Links June 2017

June 24, 2017

It is hot and dry here, as in many other parts of the world, yet the cats and I are lucky still because temperatures reach just 96°F — it could be worse. High temperatures of around 104°F caused disastrous wildfire in Portugal with 60 deaths, a heatwave in Morocco brought a record high of 109°F, Italy’s current heatwave could be the most intense in 15 years, Britain saw the first five-day stretch of temperatures over 86°F in June since 1995, and the US Southwest is sizzling with temperatures in Phoenix reaching 119°F, causing flight cancellations and other disruptions of services.

The WMO (World Meteorological Organization), confirmed that the first five months of the year were the warmest ever recorded and according to an analysis in the journal Nature Climate Change, about one-third of the world’s population is exposed to grueling heatwaves for at least 20 days a year, a number which could rise to three-quarters of humans by 2100.

The strong ones, the rich ones, and the ones with the best air condition will survive, so there’s no need to take action (business as usual).

Celebrated disabled physicist Stephen Hawking (A Brief History of Time) thinks we should prepare for a cosmic exodus in the next 200 to 500 years.

Feline news:
http://sanfrancisco.cbslocal.com/2017/05/24/lead-mercury-arsenic-cadmium-found-in-popular-pet-foods/ They tested only US brands and none of the cat food used here is listed, but the assumption that chicken is the least contaminated protein source was confirmed.

Environmental news:
http://inhabitat.com/giant-condor-returns-to-thank-man-who-saved-him-after-he-fell-from-his-mothers-nest/ A beautiful friendship.
https://www.theguardian.com/environment/2017/may/28/the-worlds-most-toxic-town-the-terrible-legacy-of-zambias-lead-mines The gadgets are for us, the poison is for them.
http://www.abc.net.au/news/science/2017-05-20/endocrine-disrupting-chemicals-is-your-home-making-you-sick/8536926 Nothing new, but a helpful overview. In short: Avoid plastic and chemicals.
https://www.treehugger.com/health/no-unborn-baby-safe-toxic-pollutants.html Who will hear our calls for a “non-toxic world,” when the great global cacophony of advertising to buy new stuff will drown out all such calls?
https://www.theguardian.com/world/2017/may/27/brazil-wild-amazon-faces-destruction-farmers-loggers-sierra-ricardo-franco-park Dilma Rousseff was not an environmentalist at all, but Michel Temer takes the war against the Amazon rain forest to a new, until now unseen level.

Economic news:

Media and Technology news:

Imperial news:
http://www.workers.org/2017/05/26/global-poor-especially-women-under-attack Climate change deniers are usually also human overpopulation deniers.
A US government report found that hospitals faced 1.27 million patient visits for opioid-related problems in a single year. The 2014 numbers, the latest available for every state, reflect a 64 percent increase for inpatient care and a 99 percent jump for emergency room treatment since 2005. Women are now as likely as men to be hospitalized.
Don’t know where I read that: “The Big Money-managed USA is a near openly plutocratic oligarchy where the wealthy few get what they want again and again regardless of majority working class sentiment.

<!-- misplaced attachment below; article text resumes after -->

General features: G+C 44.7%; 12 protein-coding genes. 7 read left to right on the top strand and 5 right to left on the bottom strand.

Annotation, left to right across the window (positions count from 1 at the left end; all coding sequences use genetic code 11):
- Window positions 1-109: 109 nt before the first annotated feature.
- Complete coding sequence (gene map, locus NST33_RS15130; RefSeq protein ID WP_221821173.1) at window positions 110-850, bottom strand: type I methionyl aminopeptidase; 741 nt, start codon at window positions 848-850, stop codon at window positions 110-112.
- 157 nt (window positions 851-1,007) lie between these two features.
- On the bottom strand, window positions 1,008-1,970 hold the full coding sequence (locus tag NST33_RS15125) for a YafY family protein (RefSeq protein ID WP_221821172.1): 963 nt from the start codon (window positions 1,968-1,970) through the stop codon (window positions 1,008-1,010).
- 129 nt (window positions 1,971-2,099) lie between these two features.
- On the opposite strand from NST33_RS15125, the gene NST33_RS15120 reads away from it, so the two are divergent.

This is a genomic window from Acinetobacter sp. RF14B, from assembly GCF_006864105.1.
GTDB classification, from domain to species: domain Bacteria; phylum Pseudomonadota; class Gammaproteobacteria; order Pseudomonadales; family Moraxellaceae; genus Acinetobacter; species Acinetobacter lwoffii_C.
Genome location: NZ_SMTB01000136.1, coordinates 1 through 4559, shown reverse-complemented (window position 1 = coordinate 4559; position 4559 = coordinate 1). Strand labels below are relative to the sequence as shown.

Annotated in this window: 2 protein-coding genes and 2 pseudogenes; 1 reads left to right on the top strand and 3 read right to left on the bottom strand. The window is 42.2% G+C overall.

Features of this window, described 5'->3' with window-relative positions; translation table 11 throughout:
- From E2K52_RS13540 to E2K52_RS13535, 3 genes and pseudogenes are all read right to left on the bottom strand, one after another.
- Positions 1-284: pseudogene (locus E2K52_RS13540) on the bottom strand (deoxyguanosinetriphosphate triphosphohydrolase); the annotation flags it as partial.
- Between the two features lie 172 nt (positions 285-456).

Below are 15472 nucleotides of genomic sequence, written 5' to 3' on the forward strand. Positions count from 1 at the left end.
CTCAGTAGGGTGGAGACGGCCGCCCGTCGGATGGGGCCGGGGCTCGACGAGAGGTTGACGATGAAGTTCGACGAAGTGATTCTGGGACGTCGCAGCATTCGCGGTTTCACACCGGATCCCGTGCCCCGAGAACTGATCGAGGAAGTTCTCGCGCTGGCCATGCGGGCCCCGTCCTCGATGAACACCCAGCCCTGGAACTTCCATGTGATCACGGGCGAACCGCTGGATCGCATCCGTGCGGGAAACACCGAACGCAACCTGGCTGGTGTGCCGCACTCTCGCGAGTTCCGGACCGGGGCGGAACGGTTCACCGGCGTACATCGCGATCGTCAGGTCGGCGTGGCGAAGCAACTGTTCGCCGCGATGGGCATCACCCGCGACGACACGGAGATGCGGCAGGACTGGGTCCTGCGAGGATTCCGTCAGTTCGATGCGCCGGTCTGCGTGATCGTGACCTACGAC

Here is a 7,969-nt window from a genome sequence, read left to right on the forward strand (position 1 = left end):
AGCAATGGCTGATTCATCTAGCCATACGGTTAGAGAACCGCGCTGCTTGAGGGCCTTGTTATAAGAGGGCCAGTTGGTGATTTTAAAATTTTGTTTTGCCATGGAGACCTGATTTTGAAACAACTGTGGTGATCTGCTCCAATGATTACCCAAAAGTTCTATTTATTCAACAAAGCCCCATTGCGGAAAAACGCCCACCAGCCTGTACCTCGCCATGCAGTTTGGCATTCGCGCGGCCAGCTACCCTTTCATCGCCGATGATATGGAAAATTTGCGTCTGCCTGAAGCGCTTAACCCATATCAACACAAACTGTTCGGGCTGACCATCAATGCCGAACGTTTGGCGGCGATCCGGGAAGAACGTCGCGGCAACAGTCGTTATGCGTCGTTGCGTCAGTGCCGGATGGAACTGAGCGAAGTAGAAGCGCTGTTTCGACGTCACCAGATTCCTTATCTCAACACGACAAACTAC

Imperial conquest news:
https://consortiumnews.com/2017/06/12/oliver-stone-reveals-a-vulnerable-putin/ A must read, conveying that Russian President Vladimir Putin is pragmatic, cautious, thoughtful, yet personally vulnerable and not the typical slick politician. The pictures with Putin on the piano in a concert hall, with cats in his arm or stroking dogs and other animals come to mind.

Putin is not flawless. He demonstrates his masculinity, trying to compensate his small height of only 170 cm. His judo training was the perfect method to overcome his natural shortcomings, and the general idea behind judo, which is to evade and outsmart a superior enemy, clearly is the core of his political thinking. 

Putin doesn’t deny climate change, but considers it as a natural phenomenon to which we have to adapt. He is surely not an environmentalist, though he is engaged in the protection of rare species.

Putin is social conservative, a proud Russian nationalist, his closeness to and collusion with the orthodox clergy (Patriarch Kirill) could make a secular person uncomfortable. His support for traditional family values didn’t hinder him to divorce from his wife Lyudmila after 31 years. 33 year old olympic champion Alina Kabaeva is rumored to be his girlfriend.

Even in the face of his undeniable flaws, one just has to admire his absolute brilliance, his realism and superb strategic thinking. Unlike many of his fellow world leaders, Putin is not a gambler and he knows his limits. He is one of the most mature and rational actors on the word stage and history will treat him kindly, he will, unlike Churchill, not even have to write it personally.

http://landdestroyer.blogspot.com/2017/05/uk-government-harbored-terrorists.html A classic example of blowback.
http://www.defenddemocracy.press/new-documents-on-kissinger-and-chile/ The crimes of empire will not be forgotten.
http://visionofhumanity.org/app/uploads/2017/06/GPI-2017-Report-1.pdf Data and tables are informativ, even though the report is clearly biased and represents a Western point of view.

Uncategorized news:
https://www.opendemocracy.net/neweconomics/fire-worlds-laundromat/ This is not just a story about the Grenfell tower.

News from Cat Paradise:

A few days ago as I made my morning round in the garden I found a dead squirrel laying on one of the main paths. It was big and beautiful with a black shiny fur. It had no visible injuries but as it is unlikely that a squirrel just drops dead in the middle of the garden I assume that it was killed by one of my cat companions.

Cats are murderous beasts, ruthless killers. They pray not only on mice, rats, voles (which is welcome), but also on birds, moles, snakes, lizards, frogs, and toads. Princess Min Ki in her younger ears used to hunt pheasants and my beloved Cindy once brought a young hare home which was nearly as big as herself.